Remember reading that long list of majors at orientation? You probably felt more than a little overwhelmed. Not to mention, your parents were probably breathing down your neck to choose engineering when all you really wanted was to study dance. After you’ve spent some time in your major, and you’re not sure if it’s the best fit, you may want to reevaluate that major decision.
Do you ever ask yourself: “Am I in this for all the wrong reasons?” If a student chooses a major based on his or her parent’s expectations, or some other outside influence, that’s a big sign he or she needs to drop that major in the grease and pick up something he or she really loves, explains Dr. Diane Miller, director of Undergraduate Services at the University of Georgia’s Grady College of Journalism and Mass Communication.
Another hint you’re on the wrong path is performing poorly in one of the preliminary courses. Continuing on to the higher-level courses will only make matters worse because they build on skills you haven’t mastered from the lower levels. For example, if you’re on the pre-med track but are struggling to pass chemistry, you may want to consider re-evaluating your choice of major.
Sometimes students choose a major because the complementary career field seems lucrative. But what if finance isn’t for you? Here’s the deal: the more passionate you are about your studies, the more likely you are to succeed. And don’t be fooled— there are money making opportunities in every field.
“My advice is to go with your heart and passion. Too often we feel pressured to do the pragmatic or practical thing, and for some people, that works, but for many of us, that doesn't capture our imaginations or kindle a spark of passion,” said Dr. Stephanie A. Smith, an English professor at the University of Florida. “Whether you are an early bird or a night owl, ask yourself, what gets you up? What keeps you up? And see if you can find a major that motivates [you].”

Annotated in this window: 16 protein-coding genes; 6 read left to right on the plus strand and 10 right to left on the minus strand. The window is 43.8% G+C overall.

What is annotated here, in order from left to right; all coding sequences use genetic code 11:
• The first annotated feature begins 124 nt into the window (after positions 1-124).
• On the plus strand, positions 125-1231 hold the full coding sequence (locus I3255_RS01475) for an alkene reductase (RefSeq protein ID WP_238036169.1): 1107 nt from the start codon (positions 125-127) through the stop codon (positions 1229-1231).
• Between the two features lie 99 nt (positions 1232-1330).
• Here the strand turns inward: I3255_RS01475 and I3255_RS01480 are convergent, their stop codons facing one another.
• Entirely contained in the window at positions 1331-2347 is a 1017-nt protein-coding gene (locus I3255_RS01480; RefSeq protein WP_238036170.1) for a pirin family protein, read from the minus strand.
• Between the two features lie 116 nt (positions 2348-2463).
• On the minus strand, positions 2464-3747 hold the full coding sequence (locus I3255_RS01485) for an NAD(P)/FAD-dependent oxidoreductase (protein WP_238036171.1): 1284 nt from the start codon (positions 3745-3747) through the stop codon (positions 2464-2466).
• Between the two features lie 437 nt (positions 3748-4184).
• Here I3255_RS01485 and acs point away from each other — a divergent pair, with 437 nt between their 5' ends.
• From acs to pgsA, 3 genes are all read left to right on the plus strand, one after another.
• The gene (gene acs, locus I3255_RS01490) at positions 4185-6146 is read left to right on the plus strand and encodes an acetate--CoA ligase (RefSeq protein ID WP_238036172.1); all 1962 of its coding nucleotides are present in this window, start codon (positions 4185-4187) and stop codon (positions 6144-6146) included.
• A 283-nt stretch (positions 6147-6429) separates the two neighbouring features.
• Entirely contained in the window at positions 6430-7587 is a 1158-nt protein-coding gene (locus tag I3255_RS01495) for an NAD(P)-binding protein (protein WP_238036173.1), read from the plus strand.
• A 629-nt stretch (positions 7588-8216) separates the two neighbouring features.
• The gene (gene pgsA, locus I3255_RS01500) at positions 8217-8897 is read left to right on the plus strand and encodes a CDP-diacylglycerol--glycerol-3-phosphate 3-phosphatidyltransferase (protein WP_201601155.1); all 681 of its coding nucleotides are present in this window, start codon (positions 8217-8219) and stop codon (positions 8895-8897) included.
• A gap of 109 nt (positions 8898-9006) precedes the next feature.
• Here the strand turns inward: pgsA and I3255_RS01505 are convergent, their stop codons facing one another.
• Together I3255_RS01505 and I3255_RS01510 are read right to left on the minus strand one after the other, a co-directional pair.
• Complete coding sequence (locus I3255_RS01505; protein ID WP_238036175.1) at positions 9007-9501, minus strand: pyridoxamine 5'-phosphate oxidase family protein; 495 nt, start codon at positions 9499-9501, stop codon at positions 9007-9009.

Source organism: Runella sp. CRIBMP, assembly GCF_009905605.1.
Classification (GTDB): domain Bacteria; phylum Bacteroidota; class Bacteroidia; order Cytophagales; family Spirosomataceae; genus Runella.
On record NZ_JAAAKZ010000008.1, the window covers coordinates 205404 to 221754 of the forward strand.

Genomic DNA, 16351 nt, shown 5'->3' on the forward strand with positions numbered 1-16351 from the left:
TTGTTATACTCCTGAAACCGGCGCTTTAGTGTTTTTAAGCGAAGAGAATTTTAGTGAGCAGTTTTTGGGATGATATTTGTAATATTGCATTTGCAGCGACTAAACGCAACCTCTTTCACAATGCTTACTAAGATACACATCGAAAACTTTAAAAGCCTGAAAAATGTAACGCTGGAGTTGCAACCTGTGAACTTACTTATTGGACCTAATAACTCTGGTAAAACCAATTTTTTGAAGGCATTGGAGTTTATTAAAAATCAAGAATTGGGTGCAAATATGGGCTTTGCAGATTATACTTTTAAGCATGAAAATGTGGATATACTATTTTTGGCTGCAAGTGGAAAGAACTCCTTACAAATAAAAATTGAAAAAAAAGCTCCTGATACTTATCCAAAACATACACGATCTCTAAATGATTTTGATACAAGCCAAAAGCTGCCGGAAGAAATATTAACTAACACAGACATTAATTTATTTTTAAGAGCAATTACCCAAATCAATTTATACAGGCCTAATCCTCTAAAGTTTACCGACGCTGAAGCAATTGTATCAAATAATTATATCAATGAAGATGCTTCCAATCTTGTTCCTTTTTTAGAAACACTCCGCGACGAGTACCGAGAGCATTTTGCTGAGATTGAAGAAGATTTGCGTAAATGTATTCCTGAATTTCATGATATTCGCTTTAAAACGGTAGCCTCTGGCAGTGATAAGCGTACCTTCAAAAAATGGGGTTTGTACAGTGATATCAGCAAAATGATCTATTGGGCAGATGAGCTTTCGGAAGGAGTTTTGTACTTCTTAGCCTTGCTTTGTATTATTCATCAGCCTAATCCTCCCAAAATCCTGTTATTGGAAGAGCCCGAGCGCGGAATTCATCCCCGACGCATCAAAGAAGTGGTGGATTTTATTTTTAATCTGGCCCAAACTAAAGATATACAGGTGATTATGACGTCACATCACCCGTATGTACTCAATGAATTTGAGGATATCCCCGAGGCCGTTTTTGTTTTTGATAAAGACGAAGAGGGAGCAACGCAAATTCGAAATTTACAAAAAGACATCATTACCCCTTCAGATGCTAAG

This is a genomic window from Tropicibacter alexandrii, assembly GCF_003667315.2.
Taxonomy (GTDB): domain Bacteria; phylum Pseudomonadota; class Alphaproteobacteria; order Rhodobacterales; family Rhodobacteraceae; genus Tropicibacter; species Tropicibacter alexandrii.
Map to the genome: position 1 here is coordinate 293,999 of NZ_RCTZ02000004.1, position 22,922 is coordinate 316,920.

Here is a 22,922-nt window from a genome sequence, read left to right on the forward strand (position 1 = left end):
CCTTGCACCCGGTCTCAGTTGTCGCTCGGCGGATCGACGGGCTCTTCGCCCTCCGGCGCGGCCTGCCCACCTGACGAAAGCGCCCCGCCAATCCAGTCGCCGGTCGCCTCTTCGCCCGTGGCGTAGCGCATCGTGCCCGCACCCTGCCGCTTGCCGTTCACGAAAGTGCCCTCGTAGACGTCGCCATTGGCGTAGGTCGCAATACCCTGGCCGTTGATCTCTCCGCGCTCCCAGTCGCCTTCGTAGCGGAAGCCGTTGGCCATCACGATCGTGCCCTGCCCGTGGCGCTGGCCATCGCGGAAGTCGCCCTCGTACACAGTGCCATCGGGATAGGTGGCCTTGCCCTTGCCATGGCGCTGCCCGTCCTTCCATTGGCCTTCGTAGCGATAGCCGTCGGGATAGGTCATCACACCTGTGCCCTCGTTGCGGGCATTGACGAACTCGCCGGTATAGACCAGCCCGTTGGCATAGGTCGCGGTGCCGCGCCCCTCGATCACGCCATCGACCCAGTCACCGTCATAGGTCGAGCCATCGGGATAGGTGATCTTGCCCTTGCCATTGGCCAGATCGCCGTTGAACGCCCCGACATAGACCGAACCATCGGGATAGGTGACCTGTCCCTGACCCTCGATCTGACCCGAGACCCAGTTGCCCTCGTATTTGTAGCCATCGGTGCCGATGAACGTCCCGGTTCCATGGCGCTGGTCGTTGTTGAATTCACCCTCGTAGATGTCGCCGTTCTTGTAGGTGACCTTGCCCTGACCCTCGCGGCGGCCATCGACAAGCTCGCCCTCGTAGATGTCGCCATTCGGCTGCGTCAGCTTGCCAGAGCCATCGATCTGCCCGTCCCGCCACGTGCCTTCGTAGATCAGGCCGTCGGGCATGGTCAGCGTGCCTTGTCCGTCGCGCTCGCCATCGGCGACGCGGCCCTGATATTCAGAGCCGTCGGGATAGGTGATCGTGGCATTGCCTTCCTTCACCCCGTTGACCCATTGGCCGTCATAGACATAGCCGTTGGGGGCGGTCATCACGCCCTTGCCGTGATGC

If all this sounds familiar, and your intuition is telling you you’re on the wrong path, then consider a change. Know that you’re not alone, says Brian Glankler, director of First Year and Undeclared Advising Services at Kennesaw State University. He estimates that most undergraduate students will change their majors anywhere between one and three times. But before you switch, make sure you research your new major. “Hopefully the main influencing factor would be that the student has done a self-evaluation of his interests, goals and aptitudes and researched various majors and career fields and has made an educated decision to change,” said Glankler.
Christoff Visscher, a junior at Hope College, changed his major from chemistry to theater after landing the lead in the fall play, Big Love. “Little by little, I could tell my love for chemistry was dying and my passion for acting was growing.” he said. This summer he diversified his experiences with a marketing internship at a consulting firm while actively networking in the theater field, in pursuit of his dream.
Meghan Bender, a recent graduate of Emory University, originally wanted to be a doctor but realized it wasn’t the career path for her, so she switched to anthropology. “Most of the major would have meant classes I didn’t like. But I went into the anthropology lab and I felt at home and happy surrounded by the past human-evolution species skulls,” she said.
Before you make the switch, meet with your advisor, who can help you decide what major may be a better fit for you. Try taking classes in a variety of fields and see if you have an interest in a particular subject. Or ask those who know you best. When you’re home over Thanksgiving break, stop in and see your old high school teachers. They’ll know your strong suits and can give you an idea of a major that draws from what you’re good at.
Just remember, college is a path of discovery—if you’re in the wrong major, making the change is a part of the journey.